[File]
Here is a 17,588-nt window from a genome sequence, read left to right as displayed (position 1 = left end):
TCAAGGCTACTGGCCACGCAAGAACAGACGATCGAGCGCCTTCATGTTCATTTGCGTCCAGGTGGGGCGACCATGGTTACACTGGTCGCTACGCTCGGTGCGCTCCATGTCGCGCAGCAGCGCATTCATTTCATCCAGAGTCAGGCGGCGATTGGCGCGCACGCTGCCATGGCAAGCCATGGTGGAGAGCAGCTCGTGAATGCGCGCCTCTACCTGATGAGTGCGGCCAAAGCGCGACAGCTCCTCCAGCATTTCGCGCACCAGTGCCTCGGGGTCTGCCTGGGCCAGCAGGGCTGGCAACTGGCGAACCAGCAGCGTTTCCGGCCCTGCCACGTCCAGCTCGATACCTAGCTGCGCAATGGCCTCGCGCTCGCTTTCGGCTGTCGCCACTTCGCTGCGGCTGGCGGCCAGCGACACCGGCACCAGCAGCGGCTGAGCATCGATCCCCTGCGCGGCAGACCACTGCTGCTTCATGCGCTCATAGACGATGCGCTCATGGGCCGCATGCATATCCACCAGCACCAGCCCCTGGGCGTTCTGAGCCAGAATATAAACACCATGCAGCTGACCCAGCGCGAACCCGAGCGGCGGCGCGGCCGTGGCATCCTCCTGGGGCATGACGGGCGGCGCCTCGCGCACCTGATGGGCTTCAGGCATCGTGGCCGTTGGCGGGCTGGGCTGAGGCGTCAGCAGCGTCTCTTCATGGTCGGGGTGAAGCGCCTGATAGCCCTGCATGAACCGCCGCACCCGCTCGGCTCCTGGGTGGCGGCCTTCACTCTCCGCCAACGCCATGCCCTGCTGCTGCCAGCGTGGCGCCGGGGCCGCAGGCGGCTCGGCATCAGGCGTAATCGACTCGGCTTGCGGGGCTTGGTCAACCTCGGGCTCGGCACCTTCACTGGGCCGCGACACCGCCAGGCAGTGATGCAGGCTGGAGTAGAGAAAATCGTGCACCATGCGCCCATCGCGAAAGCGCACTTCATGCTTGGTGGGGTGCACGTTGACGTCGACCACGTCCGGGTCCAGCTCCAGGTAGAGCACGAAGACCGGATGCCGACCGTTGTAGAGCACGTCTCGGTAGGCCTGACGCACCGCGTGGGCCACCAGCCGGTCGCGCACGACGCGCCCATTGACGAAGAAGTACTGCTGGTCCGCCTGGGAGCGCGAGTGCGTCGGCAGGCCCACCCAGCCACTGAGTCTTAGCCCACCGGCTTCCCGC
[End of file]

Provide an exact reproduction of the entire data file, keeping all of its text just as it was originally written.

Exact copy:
Here is a 17,588-nt window from a genome sequence, read left to right as displayed (position 1 = left end):
TCAAGGCTACTGGCCACGCAAGAACAGACGATCGAGCGCCTTCATGTTCATTTGCGTCCAGGTGGGGCGACCATGGTTACACTGGTCGCTACGCTCGGTGCGCTCCATGTCGCGCAGCAGCGCATTCATTTCATCCAGAGTCAGGCGGCGATTGGCGCGCACGCTGCCATGGCAAGCCATGGTGGAGAGCAGCTCGTGAATGCGCGCCTCTACCTGATGAGTGCGGCCAAAGCGCGACAGCTCCTCCAGCATTTCGCGCACCAGTGCCTCGGGGTCTGCCTGGGCCAGCAGGGCTGGCAACTGGCGAACCAGCAGCGTTTCCGGCCCTGCCACGTCCAGCTCGATACCTAGCTGCGCAATGGCCTCGCGCTCGCTTTCGGCTGTCGCCACTTCGCTGCGGCTGGCGGCCAGCGACACCGGCACCAGCAGCGGCTGAGCATCGATCCCCTGCGCGGCAGACCACTGCTGCTTCATGCGCTCATAGACGATGCGCTCATGGGCCGCATGCATATCCACCAGCACCAGCCCCTGGGCGTTCTGAGCCAGAATATAAACACCATGCAGCTGACCCAGCGCGAACCCGAGCGGCGGCGCGGCCGTGGCATCCTCCTGGGGCATGACGGGCGGCGCCTCGCGCACCTGATGGGCTTCAGGCATCGTGGCCGTTGGCGGGCTGGGCTGAGGCGTCAGCAGCGTCTCTTCATGGTCGGGGTGAAGCGCCTGATAGCCCTGCATGAACCGCCGCACCCGCTCGGCTCCTGGGTGGCGGCCTTCACTCTCCGCCAACGCCATGCCCTGCTGCTGCCAGCGTGGCGCCGGGGCCGCAGGCGGCTCGGCATCAGGCGTAATCGACTCGGCTTGCGGGGCTTGGTCAACCTCGGGCTCGGCACCTTCACTGGGCCGCGACACCGCCAGGCAGTGATGCAGGCTGGAGTAGAGAAAATCGTGCACCATGCGCCCATCGCGAAAGCGCACTTCATGCTTGGTGGGGTGCACGTTGACGTCGACCACGTCCGGGTCCAGCTCCAGGTAGAGCACGAAGACCGGATGCCGACCGTTGTAGAGCACGTCTCGGTAGGCCTGACGCACCGCGTGGGCCACCAGCCGGTCGCGCACGACGCGCCCATTGACGAAGAAGTACTGCTGGTCCGCCTGGGAGCGCGAGTGCGTCGGCAGGCCCACCCAGCCACTGAGTCTTAGCCCACCGGCTTCCCGC